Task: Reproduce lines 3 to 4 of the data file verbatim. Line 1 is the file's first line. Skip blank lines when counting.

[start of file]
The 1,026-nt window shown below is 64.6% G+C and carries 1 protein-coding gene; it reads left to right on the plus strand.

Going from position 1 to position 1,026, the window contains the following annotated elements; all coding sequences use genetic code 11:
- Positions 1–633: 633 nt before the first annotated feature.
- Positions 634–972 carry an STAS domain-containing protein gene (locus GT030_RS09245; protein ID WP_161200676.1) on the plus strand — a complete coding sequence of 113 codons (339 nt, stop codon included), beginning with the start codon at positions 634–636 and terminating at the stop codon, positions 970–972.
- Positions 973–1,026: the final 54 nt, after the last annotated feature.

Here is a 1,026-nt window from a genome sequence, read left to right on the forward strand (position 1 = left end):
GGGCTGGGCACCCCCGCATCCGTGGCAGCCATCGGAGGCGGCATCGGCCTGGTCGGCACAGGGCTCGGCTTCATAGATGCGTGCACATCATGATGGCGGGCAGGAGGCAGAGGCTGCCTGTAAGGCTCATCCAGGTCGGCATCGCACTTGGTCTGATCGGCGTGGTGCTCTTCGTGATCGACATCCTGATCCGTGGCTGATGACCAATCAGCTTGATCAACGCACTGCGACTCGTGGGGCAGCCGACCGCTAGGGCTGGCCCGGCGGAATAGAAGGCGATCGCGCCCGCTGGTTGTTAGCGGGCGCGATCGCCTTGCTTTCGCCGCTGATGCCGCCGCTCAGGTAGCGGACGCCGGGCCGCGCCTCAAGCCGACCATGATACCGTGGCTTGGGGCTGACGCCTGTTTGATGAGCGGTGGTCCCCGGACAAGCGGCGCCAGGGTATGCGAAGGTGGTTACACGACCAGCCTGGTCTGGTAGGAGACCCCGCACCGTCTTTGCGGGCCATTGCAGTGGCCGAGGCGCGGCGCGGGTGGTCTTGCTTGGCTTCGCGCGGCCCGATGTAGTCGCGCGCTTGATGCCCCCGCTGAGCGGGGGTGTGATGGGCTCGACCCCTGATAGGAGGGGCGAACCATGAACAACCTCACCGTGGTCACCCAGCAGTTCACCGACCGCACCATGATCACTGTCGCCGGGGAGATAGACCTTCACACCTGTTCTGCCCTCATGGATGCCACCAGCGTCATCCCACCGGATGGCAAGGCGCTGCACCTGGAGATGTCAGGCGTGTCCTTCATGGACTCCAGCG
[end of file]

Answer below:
- Positions 1–633: 633 nt before the first annotated feature.
- Positions 634–972 carry an STAS domain-containing protein gene (locus GT030_RS09245; protein ID WP_161200676.1) on the plus strand — a complete coding sequence of 113 codons (339 nt, stop codon included), beginning with the start codon at positions 634–636 and terminating at the stop codon, positions 970–972.